Like Hackers, Cryptologists are usually very intelligent individuals with expertise in math, computer science, and physics. They need to be highly logical and good at deduction. Many love games like bridge, chess, and computer games of all sorts.

Alan Turing
Alan Turing was key to cracking the Enigma ciphers in WWII
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Spies & Spying: Puzzles and podcasts


Can you solve these 10 real-life spy puzzles like Canada’s CSEC Cyber-Dyner?
Can you solve these 10 real-life spy puzzles like Canada’s CSEC Cyber-Dyner?


They also have to be diligent, careful, and reliable. The good ones are known to be scrupulously accurate and precise in all their actions. Most, however, are rather introverted and not particularly socially skilled; but then they do not have to be; most are loners in their work and social life which is fine.

Listen to two real-life cryptologists on our SPYSCAPE True Spies Podcast: Sister Spies
Listen to two real-life cryptologists on our SPYSCAPE True Spies Podcast: Sister Spies


Spies & Spying: Cryptologist essentials

The three essentials for a Cryptologist are:

The three essentials for a cryptologist ‍rom The Psychology of Spies and Spying by Adrian Furnham and John Taylor.

Herbert O. Yardley: 007 creator Ian Fleming wrote a preface to Yardley’s bestselling book on poker
Herbert O. Yardley: 007 creator Ian Fleming wrote a preface to Yardley’s bestselling book on poker

Spies & Spying: Real-life Cryptologists

One of the great Cryptologists was Herbert O. Yardley, an American who developed crypt at the beginning of the 20th century. 

The 2010 Encyclopedic Guide to the National Security Agency provides a wealth of information on the subject.

Can you solve our SPYSCAPE Codebreaker Puzzles?
Can you solve our SPYSCAPE Codebreaker Puzzles?

Excerpt courtesy of The Psychology of Spies and Spying by Adrian Furnham and John Taylor.

SPYCHOLOGY
You can try the SPYCHOLOGY personality element online


SPYCHOLOGY

Your personalized SPYCHOLOGY profile is based on a series of challenges available exclusively at SPYSCAPE HQ and included free in the price of admission. While the complete SPYCHOLOGY experience is only available at our HQ in New York City you can try the personality element online.

The assessment of people to ensure a perfect fit

We summarize below the main skills and qualities which recruiters will look for in their assessment of potential intelligence officers. 

Intellectual horsepower

Not everyone in an organization needs to be super clever; they do however need to be ‘bright enough’. There are different kinds of intellect that are required in an intelligence service:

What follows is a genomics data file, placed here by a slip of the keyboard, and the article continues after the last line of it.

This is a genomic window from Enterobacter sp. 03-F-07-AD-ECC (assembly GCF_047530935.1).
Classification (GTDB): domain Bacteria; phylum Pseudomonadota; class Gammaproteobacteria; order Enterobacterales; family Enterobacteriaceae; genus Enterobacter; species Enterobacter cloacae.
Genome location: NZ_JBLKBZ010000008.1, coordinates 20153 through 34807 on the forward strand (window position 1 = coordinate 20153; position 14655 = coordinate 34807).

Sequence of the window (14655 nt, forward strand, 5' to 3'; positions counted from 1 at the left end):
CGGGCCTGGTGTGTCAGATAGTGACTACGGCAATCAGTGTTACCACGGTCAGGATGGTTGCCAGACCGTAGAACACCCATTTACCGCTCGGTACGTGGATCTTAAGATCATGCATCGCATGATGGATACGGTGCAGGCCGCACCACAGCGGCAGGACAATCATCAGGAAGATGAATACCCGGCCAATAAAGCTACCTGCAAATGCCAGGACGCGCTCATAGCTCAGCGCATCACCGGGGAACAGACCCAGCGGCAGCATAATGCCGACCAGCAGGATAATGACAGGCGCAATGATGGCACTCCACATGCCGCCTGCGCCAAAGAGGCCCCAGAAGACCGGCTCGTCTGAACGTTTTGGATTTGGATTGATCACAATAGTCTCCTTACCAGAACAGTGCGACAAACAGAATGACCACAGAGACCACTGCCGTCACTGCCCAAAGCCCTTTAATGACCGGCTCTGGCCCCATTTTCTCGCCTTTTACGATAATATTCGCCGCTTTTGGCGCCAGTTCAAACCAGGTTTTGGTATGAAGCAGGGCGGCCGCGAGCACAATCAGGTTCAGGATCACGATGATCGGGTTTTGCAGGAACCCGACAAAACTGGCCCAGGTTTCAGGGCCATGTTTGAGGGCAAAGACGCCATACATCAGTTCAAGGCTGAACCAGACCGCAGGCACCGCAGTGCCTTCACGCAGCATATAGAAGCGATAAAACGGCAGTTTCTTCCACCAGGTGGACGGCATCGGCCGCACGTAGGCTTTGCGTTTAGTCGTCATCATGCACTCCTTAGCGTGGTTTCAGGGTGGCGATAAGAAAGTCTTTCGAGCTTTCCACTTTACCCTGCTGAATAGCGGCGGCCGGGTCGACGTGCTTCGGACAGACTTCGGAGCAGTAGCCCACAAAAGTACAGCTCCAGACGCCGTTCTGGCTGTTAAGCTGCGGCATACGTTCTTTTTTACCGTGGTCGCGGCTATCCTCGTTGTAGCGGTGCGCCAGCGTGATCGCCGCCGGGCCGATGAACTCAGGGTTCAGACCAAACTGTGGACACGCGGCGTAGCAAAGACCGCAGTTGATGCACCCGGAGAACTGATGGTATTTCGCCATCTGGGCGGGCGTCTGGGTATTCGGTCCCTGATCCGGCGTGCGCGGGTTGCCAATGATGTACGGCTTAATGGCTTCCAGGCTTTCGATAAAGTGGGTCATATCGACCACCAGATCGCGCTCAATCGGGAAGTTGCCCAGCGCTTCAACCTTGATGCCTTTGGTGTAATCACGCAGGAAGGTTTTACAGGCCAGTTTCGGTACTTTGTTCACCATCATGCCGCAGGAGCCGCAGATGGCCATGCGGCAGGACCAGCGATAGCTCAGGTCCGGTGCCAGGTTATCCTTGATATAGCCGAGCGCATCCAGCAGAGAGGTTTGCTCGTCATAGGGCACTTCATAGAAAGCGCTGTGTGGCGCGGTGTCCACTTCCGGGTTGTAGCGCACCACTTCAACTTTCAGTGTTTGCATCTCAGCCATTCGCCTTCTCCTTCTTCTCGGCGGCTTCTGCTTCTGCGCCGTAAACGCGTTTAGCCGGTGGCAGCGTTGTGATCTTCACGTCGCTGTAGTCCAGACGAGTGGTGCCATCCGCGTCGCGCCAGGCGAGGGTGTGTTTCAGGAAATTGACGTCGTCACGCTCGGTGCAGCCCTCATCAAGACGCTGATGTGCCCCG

• Intellectual and cognitive capacity (IQ): an individual’s efficiency at information processing and storage. It predicts how quickly and efficiently they learn. People can be taught skills but there is not much people can do to improve their intelligence.
  • Analytical: the ability to identify relationships and patterns from information and data. 
  • Numeric or deductive ability: this relates to those posts which demand a strong mathematical or scientific approach to their work.

Personality - is about preferred ways of doing things and seeing the world. Intelligence officers cannot change their personalities but they can learn to change their behaviors. Different roles require different personality traits. Recruiters will want to assess the following:

Stability/resilience/composure - an ability to withstand stressful external stimuli without psychological hindrance. All roles involve pressure, some more than others. It is important that people do not buckle under pressure and make bad decisions.

Openness/inquisitiveness - open to experience and embrace the new and the different. They are less fazed by unusual or different places, people, or ways of doing things. Inquisitiveness is about an individual’s ability to innovate and be curious when presented with intelligence from an existing source or a new source. 

Sociability/extraversion - value social interaction and a preference to work in groups and as part of a team. Introverts value independence, preferring to work alone, or in an insular manner.

Risk-taking preferences - central to intelligence roles is the concept of risk. While all risks are thoroughly analyzed, understood, and (as much as possible) mitigated, intelligence roles require that people take risks. We split risk into two distinct parts:

  • ‘Hot’ Risk - risk where decisions have immediate (and potentially dangerous) consequences. This represents a person's willingness to engage in missions that are physically stimulating/frightening. 
  • Cold’ Risk - risk where decisions have effects that are distant and in the future. This represents a person’s willingness to make strategic decisions based on intelligence or challenge existing intelligence in favor of a different strategy. It is calculated, planned, and strategic. 

Drive/conscientiousness/work ethic - this trait assesses the level of self-motivation, organization, and drive within an individual. A conscientious person is organized, reliable, and responsible.

Integrity/honesty - an individual’s ‘moral compass’. It focuses on whether the individual is manipulative, callous, and devious or whether they have an ethical sense and moral backbone. This is one of the most important traits in the spying world, famous for its intrigues and falsehoods. It is vitally important that insiders can trust their colleagues.

Skills

Skills can be taught - people can learn to do better. Inevitably an individual’s intellect and personality tend to dictate both what skills they initially have and how efficiently they learn further or higher skills.

Interpersonal skills - the ability to cultivate and maintain relationships. Certain jobs specify a need for strong social skills, not only to gather information but also to operate with others.

Observational skills - the ability to observe and follow targets. Certain roles have a need to be aware of their surroundings.

Physical ability - some roles require more than average physical fitness.

Leadership - leadership is relevant primarily for the Spymaster and for those who have to lead groups. It needs to encompass strategic ability, ambition, and a willingness to delegate. The desirable qualities of a leader are much debated. 

Excerpt courtesy of The Psychology of Spies and Spying by Adrian Furnham and John Taylor.